SuccessFactors said Monday that it will acquire CubeTree for $50 million in a deal that will allow the company to integrate social software into its 8 million seat installed base, which now includes all of the employees of Wal-Mart.
CubeTree's price tag includes SuccessFactors stock worth $20 million and a $30 million cash payment three years from the closing of the purchase.
The combination of SuccessFactors and CubeTree is notable. SuccessFactors is a dominant human resources planning and business execution software as a service player. CubeTree does social software. Since SuccessFactors touches every employee at some companies, CubeTree could drive social enterprise adoption quickly.
Carlin Wiegner, CEO of CubeTree, said that selling out to SuccessFactors made sense given the potential to be integrated with an installed base of 6 million seats. Toss in the recent deal with Wal-Mart to add 2.1 million employees to the SuccessFactors customer base and SuccessFactors could make a lot of enterprises social quickly.
Here's what CubeTree brings to the table:
- Collaboration and sharing;
- Employee profiles;
- Team workspaces;
- And executives dashboards.
Just a note about that Wal-Mart deal. SuccessFactors didn't say Wal-Mart was the customer that standardized on its SaaS platform. The company just noted that it was the largest retailer, an existing customer. Since Wal-Mart is a large retailer that just happens to have 2.1 million employees it's safe to connect the dots. In fact, it's an unnamed customer rule that's a bit silly.
In any case, when you couple CubeTree's social software, the scale of customers like Wal-Mart and SuccessFactors the results could be interesting. Many SaaS players---notably Salesforce.com with its Chatter effort---are getting social.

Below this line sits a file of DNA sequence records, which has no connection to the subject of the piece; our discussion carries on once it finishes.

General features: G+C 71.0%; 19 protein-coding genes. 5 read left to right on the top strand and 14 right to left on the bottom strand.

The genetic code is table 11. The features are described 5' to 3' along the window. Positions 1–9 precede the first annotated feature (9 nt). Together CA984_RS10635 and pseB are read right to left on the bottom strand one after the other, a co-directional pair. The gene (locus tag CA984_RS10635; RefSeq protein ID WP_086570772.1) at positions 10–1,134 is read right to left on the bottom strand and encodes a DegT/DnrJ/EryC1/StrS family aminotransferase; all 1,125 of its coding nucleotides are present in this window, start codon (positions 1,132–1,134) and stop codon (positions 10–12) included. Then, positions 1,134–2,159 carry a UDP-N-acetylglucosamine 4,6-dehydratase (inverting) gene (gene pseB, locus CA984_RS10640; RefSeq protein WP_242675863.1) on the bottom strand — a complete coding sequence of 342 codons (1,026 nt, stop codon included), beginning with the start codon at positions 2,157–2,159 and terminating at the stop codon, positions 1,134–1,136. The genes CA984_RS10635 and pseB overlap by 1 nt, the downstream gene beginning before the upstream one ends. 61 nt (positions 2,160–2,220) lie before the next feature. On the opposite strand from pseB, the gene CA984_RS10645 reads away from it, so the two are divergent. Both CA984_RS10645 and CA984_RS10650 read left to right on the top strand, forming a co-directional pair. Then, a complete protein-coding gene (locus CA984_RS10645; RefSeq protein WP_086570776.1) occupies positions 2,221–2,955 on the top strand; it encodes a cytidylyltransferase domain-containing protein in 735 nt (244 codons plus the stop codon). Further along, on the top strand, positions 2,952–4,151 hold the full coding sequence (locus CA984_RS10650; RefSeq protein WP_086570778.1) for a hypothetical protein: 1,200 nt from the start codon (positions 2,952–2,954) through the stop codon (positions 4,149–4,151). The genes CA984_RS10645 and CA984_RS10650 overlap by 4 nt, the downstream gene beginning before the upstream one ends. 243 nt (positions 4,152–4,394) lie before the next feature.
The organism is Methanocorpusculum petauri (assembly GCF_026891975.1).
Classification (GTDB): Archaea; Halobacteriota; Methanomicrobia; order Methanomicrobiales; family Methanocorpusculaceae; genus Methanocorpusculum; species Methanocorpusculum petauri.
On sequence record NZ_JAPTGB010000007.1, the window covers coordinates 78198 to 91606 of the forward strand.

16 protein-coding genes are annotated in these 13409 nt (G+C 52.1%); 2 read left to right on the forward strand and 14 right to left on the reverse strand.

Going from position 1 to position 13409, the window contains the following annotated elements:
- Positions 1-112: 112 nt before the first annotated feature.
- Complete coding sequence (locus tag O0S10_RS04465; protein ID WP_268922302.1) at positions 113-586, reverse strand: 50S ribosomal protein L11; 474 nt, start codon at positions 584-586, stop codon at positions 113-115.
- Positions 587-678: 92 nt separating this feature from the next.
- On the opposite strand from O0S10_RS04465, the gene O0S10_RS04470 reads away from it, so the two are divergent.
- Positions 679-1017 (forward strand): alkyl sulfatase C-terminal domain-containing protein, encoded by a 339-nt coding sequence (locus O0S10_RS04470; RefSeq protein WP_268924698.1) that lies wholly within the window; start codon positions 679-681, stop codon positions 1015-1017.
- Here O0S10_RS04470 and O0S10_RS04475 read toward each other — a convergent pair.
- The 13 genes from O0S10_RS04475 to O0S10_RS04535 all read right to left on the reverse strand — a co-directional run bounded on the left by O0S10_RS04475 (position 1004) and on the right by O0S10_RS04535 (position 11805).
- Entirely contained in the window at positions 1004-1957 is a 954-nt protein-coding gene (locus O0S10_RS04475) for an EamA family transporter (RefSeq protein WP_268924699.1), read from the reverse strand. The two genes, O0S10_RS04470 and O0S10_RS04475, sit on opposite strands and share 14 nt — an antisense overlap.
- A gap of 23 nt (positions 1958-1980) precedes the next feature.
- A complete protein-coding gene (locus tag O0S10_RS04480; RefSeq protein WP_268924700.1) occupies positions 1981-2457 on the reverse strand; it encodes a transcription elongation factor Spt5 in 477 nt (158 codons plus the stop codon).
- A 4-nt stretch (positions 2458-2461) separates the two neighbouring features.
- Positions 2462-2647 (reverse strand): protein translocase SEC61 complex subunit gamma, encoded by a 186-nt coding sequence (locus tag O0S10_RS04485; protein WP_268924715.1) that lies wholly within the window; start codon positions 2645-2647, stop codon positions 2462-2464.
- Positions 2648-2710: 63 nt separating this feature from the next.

Paul Albright, chief marketing officer for SuccessFactors, said CubeTree will accelerate the company's roadmap. CubeTree, the second acquisition in SuccessFactors history, will be integrated into the company's BizX suite. "All applications that will run across the company must have ways to engage employees better," said Albright. "When bridging the gap on strategy and getting results the experience employees have must be a good one."
In other words, Albright is arguing that navigating enterprise software should be as easy as something like Facebook.
Meanwhile, CubeTree has a prominent partnership with SAP. Wiegner said he wouldn't comment on that partnership today.
For the fiscal first quarter, SuccessFactors reported revenue of $43.8 million, up from $35.2 million a year ago. Non-GAAP earnings were a penny a share with a net loss of 6 cents a share. Wall Street was looking for break even results on revenue of $43.6 million.
As for the outlook, SuccessFactors projected revenue of $45 million to $45.5 million with non-GAAP earnings of break even. Wall Street was looking for break even results on revenue of $44.6 billion.
For fiscal 2010, SuccessFactors projected revenue of $180 million to $182 million with earnings to be break even. Wall Street was expecting earnings of 2 cents a share on revenue of $183 million.
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